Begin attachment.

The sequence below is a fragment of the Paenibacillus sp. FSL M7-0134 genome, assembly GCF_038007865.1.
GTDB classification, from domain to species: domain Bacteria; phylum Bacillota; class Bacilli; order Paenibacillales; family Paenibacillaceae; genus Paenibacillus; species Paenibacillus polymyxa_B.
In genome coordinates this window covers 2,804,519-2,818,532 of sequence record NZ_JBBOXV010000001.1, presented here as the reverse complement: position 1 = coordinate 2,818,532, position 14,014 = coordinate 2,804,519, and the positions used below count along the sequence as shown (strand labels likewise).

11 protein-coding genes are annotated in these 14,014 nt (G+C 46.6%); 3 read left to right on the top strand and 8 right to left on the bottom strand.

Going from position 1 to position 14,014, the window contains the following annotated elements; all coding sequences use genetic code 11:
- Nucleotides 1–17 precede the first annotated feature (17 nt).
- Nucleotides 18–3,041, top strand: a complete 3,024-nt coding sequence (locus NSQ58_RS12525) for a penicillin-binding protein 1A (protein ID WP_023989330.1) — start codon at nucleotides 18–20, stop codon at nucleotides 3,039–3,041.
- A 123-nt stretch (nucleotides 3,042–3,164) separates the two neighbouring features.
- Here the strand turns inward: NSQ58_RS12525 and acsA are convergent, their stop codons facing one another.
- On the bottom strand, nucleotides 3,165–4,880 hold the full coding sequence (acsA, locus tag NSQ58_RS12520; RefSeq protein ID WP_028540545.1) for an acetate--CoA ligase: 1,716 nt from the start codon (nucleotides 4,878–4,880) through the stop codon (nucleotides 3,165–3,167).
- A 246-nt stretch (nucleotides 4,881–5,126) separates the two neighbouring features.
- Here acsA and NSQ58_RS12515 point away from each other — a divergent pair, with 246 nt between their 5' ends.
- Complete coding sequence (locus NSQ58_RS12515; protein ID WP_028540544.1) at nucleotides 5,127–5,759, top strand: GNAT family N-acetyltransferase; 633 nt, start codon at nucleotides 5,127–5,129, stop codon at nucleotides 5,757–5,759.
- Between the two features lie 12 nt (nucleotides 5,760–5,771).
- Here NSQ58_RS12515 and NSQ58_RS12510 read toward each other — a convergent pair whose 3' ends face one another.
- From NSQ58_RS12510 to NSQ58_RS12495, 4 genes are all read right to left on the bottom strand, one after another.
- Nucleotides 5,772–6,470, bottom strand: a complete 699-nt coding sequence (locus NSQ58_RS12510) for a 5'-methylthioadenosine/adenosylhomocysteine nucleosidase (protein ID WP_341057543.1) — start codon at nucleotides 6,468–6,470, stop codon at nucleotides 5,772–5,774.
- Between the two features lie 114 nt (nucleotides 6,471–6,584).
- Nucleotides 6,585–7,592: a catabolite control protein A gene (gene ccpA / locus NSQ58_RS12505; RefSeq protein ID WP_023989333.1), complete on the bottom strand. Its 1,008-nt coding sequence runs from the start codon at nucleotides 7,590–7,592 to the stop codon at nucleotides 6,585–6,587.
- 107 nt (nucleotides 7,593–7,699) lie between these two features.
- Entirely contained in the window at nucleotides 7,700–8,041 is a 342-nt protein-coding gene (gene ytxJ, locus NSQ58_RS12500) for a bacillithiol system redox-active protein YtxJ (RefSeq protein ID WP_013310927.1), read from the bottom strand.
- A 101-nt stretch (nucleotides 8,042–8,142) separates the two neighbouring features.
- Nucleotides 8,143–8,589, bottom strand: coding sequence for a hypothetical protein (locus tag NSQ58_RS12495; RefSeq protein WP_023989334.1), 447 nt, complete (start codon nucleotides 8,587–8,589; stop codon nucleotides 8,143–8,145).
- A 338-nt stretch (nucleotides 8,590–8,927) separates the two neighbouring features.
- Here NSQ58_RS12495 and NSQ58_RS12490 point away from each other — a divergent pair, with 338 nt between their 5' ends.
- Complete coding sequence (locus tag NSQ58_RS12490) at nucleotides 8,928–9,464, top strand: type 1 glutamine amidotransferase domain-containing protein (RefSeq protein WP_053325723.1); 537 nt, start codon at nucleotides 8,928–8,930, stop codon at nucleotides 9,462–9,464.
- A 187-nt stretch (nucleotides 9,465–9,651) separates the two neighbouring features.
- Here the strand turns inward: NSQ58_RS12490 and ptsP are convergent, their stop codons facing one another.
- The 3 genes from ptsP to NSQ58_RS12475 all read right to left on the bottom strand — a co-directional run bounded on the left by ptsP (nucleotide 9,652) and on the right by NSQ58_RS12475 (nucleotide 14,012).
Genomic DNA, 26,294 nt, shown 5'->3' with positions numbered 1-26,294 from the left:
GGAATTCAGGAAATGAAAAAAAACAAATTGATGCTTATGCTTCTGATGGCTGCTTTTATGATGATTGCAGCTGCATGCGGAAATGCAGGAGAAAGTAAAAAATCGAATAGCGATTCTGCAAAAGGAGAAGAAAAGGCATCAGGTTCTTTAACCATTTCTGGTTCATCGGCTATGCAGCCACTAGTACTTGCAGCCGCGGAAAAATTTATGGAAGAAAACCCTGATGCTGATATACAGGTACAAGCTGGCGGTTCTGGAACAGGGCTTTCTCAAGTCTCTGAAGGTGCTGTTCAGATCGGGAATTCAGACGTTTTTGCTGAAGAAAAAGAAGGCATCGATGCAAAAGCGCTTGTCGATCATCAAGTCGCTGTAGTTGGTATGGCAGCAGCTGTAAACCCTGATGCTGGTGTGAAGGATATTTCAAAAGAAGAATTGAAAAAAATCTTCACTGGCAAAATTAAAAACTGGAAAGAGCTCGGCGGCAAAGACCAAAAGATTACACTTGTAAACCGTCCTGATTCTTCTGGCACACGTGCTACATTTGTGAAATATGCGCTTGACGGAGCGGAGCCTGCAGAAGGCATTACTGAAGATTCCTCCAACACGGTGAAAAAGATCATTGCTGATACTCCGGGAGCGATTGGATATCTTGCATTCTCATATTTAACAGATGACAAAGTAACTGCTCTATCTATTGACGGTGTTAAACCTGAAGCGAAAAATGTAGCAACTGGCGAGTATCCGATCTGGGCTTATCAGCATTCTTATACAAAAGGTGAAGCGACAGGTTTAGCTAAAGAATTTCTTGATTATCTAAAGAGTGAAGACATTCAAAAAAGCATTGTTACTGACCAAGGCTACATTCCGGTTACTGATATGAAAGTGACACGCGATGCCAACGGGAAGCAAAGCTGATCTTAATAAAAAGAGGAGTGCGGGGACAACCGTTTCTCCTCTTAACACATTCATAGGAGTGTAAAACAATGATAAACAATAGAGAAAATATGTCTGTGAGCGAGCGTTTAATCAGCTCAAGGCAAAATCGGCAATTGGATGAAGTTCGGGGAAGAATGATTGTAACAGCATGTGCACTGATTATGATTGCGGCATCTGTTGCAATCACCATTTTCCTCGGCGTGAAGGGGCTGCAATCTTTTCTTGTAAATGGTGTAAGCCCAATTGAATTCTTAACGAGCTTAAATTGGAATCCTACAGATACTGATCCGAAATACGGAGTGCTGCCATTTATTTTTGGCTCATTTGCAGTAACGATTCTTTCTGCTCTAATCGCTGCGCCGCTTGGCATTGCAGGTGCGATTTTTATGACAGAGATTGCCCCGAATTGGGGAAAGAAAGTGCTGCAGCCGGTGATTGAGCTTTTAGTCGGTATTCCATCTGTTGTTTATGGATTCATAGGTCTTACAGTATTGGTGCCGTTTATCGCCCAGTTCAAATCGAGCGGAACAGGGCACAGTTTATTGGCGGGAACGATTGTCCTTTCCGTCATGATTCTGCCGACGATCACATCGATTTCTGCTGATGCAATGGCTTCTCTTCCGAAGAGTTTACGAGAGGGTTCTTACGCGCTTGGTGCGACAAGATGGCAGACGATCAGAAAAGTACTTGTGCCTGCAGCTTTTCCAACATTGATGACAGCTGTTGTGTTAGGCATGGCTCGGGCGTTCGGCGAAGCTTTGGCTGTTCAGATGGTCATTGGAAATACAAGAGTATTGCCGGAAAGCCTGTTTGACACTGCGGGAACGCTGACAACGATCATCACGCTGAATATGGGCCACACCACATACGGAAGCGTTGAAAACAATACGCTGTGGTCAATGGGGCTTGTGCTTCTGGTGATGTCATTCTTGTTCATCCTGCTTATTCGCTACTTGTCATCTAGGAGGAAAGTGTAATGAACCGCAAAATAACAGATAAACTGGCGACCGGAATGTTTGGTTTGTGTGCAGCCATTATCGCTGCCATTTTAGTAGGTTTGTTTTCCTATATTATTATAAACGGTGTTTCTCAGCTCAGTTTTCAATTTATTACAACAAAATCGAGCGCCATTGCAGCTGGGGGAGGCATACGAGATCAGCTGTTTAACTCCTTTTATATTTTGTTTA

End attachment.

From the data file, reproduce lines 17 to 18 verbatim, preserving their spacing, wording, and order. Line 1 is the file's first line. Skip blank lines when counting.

- Nucleotides 5,772–6,470, bottom strand: a complete 699-nt coding sequence (locus NSQ58_RS12510) for a 5'-methylthioadenosine/adenosylhomocysteine nucleosidase (protein ID WP_341057543.1) — start codon at nucleotides 6,468–6,470, stop codon at nucleotides 5,772–5,774.
- Between the two features lie 114 nt (nucleotides 6,471–6,584).